These new technologies enable scientists to develop models of human organs by the culture of cells under conditions close to the physiological environment, which helps evaluate and predict human response depending on the purpose of the study: it could be in vitro testing of drugs, toxins, and therapy, for example.

The main advantages are the shortened development time, suppressing the species barrier, reducing the number of animals used for the trials resulting in reducing the costs of this long development.

What is next for Fluigent? Are there any exciting upcoming projects that you are involved with?

We have several disruptive technologies in the pipeline that will enable us to unlock some of the actual limitations of microfluidics (for example pushing the limits of miniaturization, connectivity, measurements or data, etc.).

This summer we will be launching OMI, a pocket-size, connected, portable organ on a chip platform to mimic living organs. The in vitro models that are enabled by OMI provide significant advances in the understanding of aging, in the ability to personalize treatments in record time, in developing drugs, and in studying infectious diseases. Experiments are simplified, automated, and more reliable – whilst drastically reducing experiments on animals

Where can readers find more information?

About France Hamber

After an engineering degree and a Ph.D. in chemical engineering, I joined Air Liquide group where I held management positions in technology and innovation-intensive fields and had the opportunity to bring products from R&D to industrial production.France Hamber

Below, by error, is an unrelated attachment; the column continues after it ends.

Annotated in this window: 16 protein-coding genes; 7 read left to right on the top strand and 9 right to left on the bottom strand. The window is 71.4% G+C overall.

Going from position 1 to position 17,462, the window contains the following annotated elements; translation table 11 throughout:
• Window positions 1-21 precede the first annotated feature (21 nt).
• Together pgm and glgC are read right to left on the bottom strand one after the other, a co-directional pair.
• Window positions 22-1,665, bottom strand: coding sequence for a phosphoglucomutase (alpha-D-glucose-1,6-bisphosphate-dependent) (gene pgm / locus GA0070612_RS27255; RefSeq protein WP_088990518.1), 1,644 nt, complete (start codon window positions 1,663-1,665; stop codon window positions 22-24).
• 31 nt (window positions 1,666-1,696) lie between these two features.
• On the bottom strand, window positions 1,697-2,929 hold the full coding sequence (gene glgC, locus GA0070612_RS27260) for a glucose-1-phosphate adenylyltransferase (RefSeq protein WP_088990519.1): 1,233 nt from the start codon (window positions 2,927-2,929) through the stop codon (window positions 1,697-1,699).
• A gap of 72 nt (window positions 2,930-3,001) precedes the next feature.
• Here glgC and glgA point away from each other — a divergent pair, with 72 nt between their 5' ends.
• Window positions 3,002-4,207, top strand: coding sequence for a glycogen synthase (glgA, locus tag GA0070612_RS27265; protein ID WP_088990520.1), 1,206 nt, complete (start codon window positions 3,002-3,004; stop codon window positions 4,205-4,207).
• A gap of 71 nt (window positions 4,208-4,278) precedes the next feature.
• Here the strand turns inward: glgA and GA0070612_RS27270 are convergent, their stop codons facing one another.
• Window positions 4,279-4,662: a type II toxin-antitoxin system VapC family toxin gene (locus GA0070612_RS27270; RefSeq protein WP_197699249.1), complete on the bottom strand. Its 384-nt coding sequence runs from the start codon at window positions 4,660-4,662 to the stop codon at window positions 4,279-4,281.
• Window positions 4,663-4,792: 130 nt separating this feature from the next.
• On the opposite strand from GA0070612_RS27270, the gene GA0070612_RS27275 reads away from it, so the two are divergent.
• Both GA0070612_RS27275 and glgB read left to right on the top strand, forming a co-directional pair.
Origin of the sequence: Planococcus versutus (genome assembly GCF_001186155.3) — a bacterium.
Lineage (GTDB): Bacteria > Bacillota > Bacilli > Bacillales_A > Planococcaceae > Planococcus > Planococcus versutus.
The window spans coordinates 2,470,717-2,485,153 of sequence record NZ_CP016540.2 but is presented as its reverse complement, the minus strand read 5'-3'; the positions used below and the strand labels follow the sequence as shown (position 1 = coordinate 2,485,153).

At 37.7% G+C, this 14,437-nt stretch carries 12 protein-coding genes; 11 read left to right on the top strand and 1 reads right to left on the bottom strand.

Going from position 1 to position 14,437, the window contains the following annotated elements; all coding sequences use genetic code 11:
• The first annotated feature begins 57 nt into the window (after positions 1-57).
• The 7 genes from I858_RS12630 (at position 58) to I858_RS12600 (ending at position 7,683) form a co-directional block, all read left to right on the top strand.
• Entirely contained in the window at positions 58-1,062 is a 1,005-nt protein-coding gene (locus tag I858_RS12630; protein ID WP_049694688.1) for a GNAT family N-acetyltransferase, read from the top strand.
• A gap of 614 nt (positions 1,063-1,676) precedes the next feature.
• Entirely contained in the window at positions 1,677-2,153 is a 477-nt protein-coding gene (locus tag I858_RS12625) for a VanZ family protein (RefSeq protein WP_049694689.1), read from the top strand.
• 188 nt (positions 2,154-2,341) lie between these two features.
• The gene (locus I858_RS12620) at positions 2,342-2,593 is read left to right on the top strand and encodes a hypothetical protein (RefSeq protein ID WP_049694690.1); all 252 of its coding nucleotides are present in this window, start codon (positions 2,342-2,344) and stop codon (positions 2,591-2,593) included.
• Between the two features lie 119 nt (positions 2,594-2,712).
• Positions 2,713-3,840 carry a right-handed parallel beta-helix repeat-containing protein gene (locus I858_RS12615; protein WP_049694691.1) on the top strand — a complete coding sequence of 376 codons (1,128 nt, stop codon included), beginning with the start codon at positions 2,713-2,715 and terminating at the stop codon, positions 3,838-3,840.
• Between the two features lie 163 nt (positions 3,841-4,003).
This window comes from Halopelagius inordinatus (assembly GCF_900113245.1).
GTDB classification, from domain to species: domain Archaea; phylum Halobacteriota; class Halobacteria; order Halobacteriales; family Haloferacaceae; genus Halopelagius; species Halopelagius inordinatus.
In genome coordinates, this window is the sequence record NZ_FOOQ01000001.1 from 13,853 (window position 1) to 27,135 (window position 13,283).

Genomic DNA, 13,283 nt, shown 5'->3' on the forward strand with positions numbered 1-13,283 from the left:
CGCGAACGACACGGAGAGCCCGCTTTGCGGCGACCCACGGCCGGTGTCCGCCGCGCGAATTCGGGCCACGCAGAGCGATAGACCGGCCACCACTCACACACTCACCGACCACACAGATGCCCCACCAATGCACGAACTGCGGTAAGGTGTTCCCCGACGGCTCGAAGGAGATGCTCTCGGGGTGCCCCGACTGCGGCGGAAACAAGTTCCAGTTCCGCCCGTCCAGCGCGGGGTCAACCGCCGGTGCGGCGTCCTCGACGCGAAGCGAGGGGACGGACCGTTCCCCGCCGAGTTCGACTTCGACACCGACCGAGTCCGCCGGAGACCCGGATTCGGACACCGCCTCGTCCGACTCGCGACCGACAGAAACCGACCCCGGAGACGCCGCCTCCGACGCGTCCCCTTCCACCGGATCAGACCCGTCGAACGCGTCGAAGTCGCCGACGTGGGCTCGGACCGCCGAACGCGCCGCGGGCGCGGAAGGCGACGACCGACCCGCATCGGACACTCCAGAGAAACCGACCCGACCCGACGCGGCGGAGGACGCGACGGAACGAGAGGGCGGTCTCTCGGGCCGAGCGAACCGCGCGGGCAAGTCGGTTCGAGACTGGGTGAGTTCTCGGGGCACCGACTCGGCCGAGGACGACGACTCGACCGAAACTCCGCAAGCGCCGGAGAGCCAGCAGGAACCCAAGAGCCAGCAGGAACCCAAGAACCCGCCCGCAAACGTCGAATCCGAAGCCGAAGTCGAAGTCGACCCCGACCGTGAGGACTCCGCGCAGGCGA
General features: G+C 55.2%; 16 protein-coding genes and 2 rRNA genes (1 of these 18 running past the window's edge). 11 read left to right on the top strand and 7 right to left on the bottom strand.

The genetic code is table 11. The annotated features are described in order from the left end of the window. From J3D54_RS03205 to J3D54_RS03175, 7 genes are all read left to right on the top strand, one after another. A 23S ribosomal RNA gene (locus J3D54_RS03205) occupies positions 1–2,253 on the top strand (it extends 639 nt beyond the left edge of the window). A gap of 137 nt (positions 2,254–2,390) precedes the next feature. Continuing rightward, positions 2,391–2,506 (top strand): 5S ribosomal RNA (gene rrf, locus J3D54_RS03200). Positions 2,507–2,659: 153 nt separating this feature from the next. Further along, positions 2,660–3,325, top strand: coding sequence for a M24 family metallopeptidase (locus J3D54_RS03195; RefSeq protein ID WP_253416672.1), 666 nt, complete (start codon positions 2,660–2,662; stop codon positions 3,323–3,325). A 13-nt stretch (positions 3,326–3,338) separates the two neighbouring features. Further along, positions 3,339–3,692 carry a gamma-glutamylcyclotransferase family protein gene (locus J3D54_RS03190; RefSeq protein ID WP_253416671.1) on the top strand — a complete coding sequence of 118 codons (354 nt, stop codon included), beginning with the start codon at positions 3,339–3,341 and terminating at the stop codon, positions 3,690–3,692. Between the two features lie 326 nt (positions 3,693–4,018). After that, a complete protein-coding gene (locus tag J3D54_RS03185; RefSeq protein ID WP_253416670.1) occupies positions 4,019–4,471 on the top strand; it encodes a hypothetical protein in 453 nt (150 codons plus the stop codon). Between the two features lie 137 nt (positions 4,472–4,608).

I became the CEO of Fluigent in 2015 and I am focused on building and implementing a successful and ambitious strategy, based on disruptive innovations and high-end products as well as customer satisfaction to meet the needs of the research market and conquest the industrial market.

 

Citations

Please use one of the following formats to cite this article in your essay, paper or report:

  • APA

    FLUIGENT. (2022, April 11). What does the Future of Microfluidics within Research Look Like?. News-Medical. Retrieved on June 25, 2022 from https://www.news-medical.net/news/20220411/What-does-the-Future-of-Microfluidics-within-Research-Look-Like.aspx.

  • MLA

    FLUIGENT. "What does the Future of Microfluidics within Research Look Like?". News-Medical. 25 June 2022. <https://www.news-medical.net/news/20220411/What-does-the-Future-of-Microfluidics-within-Research-Look-Like.aspx>.

  • Chicago

    FLUIGENT. "What does the Future of Microfluidics within Research Look Like?". News-Medical. https://www.news-medical.net/news/20220411/What-does-the-Future-of-Microfluidics-within-Research-Look-Like.aspx. (accessed June 25, 2022).

  • Harvard

    FLUIGENT. 2022. What does the Future of Microfluidics within Research Look Like?. News-Medical, viewed 25 June 2022, https://www.news-medical.net/news/20220411/What-does-the-Future-of-Microfluidics-within-Research-Look-Like.aspx.

Comments

The opinions expressed here are the views of the writer and do not necessarily reflect the views and opinions of News Medical.
Post a new comment
Post